Many groups argue that rent control has the opposite effect than its intention. According to Brookings, while rent control appears to help affordability in the short run for current tenants, in the long run it actually decreases affordability, fuels gentrification (which opponents say leads to higher rental rates and less affordability), and generates negative effects on neighborhoods surrounding rent-controlled properties, including lower property values and dampened interest in investing in those neighborhoods.

What is rent stabilization?

There are several differences between rent control and rent stabilization. While rent control freezes rental rates at a certain level, rent stabilization allows for controlled rental rate increases of a small, pre-established percentage each year, a scenario that is slightly more favorable for investors and property owners than rent control.

More apartments qualify for rent stabilization than for rent control, the criteria for the former being that the building was constructed before 1974, has six or more units, has a rental rate of no more than $2,700 per month, and the renter earns less than $200,000 a year.

Similarly, while rent stabilization is aimed at increasing affordability, housing security, and lease-renewal rights for renters, it can negatively impact investors for the same reasons that rent control does. Additionally, the small rental-rate increases allowed by rent stabilization may not cover repair costs or provide investors with enough incentive to improve their properties.

How can rent control impact an investment and returns?

Most apartment and single-family-rental owners, developers, and managers are opposed to rent control because it hampers their ability to own, build, and manage thriving apartment communities; relieve urban blight; and provide housing that is affordable and attractive to renters.

Many argue that rent control exacerbates the housing shortage rather than alleviating it by creating incentives for some people to hang onto rent-controlled apartments even if they don’t need or occupy them. Rent control may also create inequities in that renters will tend to live in apartments that are bigger or smaller than they need simply because they are rent controlled and affordable.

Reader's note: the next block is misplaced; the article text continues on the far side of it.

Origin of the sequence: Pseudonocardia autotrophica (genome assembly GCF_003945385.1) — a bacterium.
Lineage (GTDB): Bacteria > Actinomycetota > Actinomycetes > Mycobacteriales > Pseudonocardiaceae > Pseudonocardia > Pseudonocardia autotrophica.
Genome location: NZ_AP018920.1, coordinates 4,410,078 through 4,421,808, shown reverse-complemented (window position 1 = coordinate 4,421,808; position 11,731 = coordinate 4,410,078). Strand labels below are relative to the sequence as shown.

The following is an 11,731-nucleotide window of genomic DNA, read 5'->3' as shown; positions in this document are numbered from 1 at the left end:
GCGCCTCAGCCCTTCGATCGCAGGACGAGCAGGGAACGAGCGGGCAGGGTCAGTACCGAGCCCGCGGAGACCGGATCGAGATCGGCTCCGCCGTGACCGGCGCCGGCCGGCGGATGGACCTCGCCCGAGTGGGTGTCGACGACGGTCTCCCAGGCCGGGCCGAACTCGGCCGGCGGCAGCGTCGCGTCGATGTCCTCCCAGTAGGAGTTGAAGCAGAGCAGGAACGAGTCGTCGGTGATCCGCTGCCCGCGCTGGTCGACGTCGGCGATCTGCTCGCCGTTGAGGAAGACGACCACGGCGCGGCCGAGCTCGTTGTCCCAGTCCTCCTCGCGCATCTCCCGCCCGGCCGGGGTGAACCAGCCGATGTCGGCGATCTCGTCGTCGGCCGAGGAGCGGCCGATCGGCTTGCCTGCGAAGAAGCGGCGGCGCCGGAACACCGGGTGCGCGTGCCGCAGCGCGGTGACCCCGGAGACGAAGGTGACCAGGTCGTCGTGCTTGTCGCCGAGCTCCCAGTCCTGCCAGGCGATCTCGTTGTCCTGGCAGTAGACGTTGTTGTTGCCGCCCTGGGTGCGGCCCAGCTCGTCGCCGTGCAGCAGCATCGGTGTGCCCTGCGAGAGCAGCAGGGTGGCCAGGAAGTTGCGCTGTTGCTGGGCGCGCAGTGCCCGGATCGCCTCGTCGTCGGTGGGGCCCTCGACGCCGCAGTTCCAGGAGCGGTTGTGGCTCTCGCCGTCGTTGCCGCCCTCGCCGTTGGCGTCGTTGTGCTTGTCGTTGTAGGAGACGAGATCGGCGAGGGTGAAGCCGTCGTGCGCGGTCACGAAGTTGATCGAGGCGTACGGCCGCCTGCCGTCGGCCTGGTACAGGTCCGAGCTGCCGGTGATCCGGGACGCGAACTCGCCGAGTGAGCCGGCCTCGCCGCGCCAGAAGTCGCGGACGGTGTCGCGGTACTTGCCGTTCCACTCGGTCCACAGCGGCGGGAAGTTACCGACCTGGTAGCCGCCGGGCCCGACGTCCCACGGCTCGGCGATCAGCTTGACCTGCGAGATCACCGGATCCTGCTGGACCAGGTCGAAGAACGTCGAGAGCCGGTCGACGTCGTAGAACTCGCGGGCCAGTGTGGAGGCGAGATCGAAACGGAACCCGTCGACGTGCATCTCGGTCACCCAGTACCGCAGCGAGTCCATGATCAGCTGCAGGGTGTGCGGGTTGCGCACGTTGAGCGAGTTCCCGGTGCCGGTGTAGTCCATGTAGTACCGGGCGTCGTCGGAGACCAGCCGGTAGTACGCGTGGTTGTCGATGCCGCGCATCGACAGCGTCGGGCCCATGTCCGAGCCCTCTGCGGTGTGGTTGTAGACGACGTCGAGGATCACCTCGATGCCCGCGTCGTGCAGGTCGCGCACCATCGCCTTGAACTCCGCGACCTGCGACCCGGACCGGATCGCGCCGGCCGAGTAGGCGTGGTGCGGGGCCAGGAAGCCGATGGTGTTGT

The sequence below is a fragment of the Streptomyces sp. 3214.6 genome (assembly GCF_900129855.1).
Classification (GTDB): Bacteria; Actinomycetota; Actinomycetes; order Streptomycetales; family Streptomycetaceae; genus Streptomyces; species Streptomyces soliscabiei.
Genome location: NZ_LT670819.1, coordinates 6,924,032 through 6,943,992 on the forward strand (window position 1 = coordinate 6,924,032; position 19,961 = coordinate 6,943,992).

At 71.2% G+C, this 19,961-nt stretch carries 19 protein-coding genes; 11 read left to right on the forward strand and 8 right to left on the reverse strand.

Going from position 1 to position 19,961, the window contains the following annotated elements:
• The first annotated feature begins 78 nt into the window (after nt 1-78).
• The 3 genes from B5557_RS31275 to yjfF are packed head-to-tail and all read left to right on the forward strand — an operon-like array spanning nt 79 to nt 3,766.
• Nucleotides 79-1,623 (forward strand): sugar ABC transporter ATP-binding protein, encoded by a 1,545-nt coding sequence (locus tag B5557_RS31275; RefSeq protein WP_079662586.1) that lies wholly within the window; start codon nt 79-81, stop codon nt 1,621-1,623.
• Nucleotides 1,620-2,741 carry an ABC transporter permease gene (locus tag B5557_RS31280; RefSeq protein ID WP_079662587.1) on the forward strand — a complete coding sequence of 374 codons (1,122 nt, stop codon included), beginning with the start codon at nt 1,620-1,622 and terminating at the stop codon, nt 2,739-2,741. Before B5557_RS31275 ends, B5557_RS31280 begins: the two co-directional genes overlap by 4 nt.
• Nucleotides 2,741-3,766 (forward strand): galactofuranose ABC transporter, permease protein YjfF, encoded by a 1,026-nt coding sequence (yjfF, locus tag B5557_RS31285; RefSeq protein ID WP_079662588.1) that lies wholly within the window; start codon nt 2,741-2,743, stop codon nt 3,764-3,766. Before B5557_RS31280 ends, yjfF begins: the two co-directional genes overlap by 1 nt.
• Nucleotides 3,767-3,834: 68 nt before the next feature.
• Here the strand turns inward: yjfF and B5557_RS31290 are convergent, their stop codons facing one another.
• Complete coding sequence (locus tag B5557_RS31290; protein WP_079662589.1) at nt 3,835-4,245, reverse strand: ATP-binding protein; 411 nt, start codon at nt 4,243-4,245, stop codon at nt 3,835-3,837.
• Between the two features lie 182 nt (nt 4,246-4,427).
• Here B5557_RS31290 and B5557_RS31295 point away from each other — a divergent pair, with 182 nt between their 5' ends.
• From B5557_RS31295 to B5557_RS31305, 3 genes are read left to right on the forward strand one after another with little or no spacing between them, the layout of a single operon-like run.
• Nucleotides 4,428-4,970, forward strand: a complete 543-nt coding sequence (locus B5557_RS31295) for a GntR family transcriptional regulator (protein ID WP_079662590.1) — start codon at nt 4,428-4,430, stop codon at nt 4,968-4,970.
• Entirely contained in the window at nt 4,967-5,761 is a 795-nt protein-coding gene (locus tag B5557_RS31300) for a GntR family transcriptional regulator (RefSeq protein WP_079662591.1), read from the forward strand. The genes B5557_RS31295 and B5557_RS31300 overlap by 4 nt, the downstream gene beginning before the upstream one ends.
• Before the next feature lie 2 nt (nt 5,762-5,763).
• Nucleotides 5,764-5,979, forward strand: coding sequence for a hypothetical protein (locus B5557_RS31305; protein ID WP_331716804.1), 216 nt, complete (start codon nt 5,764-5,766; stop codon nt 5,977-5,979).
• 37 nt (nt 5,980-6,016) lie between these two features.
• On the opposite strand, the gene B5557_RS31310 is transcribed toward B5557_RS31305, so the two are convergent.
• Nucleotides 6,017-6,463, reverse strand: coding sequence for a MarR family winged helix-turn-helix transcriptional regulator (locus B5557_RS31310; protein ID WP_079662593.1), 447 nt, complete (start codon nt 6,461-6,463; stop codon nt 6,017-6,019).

Another argument against rent control is that it disincentivizes investors from placing capital into rental properties. When there is a ceiling placed on how much income a property can generate, investors are less likely to make timely necessary repairs and renovations that would allow rent-controlled properties to be as appealing to renters as properties without those restrictions. Either the capital isn’t there for those repairs and renovations or the profit margin is so low that investors can’t justify the expense – therefore maintenance gets deferred and improvements get shelved. This can limit return on investment and make owning rental property much less desirable.

On the other hand, those who promote rent control say it helps communities by allowing people who otherwise wouldn’t be able to afford rent in certain markets to live in those markets. There would be less housing insecurity and less worry about losing one’s home because the landlord raised the rent by too much.

Understanding rent control and how it impacts real estate can and should inform buyers’ decisions about these assets. Rent control can profoundly affect an apartment building’s or single-family rental property’s profitability. As such, investors should take rent control into serious consideration before acquiring properties that qualify for this legislative program in order to maximize their return on investment.